Impact of duty hour limits on resident training in otolaryngology

Evan R Reiter, Denise R Wong
Laryngoscope 2005, 115 (5): 773-9

HYPOTHESIS: Implementation of Accreditation Council for Graduate Medical Education (ACGME) duty hour standards has had limited effects on resident training in otolaryngology.

STUDY DESIGN: Retrospective survey of residents and residency program directors (PDs).

METHODS: Surveys were mailed to residents and PDs in otolaryngology asking about compliance with ACGME duty hour standards and perceptions of changes brought on by the new regulations.

RESULTS: : Surveys were returned by 53.5% of PDs and 29.9% of residents. A majority of PDs described changes made to achieve compliance as "minor;" this consisted most commonly of altering call structure, although some programs hired new support staff or faculty. Mean estimated costs for changes were $14,211. Residents reported working a mean of 67.5 hours per week. Among PDs and residents, only 60% to 70% reported always being in compliance with the main components of the duty hour standards. Residents were largely divided in their opinions as to whether the duty hour limits had led to improvements in patient care, resident education, fatigue, or errors, although most felt that improvement in resident morale had occurred. PDs were more negative because almost half disagreed that improvement had occurred in any of these areas.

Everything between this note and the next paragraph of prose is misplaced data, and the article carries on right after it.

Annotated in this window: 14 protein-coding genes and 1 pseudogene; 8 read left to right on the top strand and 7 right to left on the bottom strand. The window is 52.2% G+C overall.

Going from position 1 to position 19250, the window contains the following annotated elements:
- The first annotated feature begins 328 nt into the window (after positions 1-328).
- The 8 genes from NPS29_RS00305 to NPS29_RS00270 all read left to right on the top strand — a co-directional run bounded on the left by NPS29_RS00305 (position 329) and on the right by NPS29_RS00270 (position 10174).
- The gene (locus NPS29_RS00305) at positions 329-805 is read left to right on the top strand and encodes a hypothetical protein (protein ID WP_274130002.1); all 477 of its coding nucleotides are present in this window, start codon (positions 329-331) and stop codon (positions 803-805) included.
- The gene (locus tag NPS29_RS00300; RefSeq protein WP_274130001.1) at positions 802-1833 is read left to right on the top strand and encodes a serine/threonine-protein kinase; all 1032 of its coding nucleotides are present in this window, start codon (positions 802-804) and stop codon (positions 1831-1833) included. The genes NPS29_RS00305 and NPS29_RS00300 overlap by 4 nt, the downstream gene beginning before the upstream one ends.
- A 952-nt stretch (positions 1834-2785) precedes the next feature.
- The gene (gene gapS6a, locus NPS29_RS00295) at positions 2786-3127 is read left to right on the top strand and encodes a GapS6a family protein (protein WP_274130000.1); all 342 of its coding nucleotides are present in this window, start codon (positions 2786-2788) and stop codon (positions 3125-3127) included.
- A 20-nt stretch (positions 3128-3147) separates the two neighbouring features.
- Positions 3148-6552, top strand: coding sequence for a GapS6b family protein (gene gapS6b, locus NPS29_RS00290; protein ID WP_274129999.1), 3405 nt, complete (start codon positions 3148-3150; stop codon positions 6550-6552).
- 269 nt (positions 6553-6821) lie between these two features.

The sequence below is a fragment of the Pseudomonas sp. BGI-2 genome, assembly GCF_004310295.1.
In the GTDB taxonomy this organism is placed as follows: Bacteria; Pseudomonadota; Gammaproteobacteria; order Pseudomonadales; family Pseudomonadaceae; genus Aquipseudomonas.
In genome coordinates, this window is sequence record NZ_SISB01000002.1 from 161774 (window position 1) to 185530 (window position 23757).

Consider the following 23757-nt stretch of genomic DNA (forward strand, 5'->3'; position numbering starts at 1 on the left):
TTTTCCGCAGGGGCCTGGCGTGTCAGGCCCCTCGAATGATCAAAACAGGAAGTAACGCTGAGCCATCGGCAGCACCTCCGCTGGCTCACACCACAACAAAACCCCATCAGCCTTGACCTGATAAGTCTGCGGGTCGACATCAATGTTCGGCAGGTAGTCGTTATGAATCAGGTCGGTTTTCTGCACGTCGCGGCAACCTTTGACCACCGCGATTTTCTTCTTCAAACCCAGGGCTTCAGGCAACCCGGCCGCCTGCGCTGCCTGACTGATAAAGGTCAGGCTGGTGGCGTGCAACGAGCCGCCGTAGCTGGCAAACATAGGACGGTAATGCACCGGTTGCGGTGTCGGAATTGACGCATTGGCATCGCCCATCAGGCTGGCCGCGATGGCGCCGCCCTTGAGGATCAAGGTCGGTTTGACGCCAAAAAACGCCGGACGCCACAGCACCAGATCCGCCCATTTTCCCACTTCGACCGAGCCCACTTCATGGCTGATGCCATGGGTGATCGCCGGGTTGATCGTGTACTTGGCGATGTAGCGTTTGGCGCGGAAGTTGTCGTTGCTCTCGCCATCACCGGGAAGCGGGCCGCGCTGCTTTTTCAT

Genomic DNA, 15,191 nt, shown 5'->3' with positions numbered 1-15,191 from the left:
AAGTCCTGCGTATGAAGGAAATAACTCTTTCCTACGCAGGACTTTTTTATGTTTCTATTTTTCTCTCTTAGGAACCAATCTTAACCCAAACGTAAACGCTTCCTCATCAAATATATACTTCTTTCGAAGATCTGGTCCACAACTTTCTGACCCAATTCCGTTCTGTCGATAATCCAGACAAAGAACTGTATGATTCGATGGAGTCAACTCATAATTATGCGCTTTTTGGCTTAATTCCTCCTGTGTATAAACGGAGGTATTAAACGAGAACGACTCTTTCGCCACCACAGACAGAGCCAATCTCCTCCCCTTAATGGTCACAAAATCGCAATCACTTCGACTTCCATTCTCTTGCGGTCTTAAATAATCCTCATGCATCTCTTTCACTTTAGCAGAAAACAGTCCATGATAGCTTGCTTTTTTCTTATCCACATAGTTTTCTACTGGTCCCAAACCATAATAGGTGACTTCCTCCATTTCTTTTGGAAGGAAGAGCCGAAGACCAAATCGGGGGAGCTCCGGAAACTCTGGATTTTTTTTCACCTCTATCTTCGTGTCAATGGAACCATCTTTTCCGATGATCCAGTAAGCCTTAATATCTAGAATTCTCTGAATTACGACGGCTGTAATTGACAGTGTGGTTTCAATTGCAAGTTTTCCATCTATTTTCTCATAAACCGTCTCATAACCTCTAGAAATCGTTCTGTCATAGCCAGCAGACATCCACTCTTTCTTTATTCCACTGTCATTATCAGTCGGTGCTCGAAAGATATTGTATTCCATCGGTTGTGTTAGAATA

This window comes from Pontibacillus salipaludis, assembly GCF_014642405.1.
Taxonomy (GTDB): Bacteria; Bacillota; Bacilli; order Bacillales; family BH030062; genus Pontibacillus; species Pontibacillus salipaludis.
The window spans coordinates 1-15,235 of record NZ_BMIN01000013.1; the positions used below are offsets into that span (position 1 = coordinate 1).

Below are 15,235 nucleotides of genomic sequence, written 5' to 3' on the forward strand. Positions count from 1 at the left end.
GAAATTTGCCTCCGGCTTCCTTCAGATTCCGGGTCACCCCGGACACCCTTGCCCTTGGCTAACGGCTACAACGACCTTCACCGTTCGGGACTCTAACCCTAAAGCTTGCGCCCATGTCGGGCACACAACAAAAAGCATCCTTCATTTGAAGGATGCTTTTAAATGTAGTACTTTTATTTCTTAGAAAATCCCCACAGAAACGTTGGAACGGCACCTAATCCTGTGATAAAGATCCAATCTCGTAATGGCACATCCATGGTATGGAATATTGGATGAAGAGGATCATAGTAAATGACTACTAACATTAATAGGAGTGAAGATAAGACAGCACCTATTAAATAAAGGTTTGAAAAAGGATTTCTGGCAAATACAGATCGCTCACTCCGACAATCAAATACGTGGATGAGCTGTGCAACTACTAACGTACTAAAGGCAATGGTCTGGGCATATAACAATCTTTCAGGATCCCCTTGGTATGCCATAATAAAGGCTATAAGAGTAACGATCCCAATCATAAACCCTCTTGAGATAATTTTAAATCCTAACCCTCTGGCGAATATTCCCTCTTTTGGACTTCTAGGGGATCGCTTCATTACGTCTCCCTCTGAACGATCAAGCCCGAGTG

CONCLUSIONS: Compliance with ACGME duty hour standards remains challenging in otolaryngology. Neither residents nor PDs agree that implementation of the duty hour standards has led to the intended improvements in patient care or resident education, although most agree that resident morale has improved. Further study of objective patient care and educational outcome measures is indicated to validate the need for this change in residency training.

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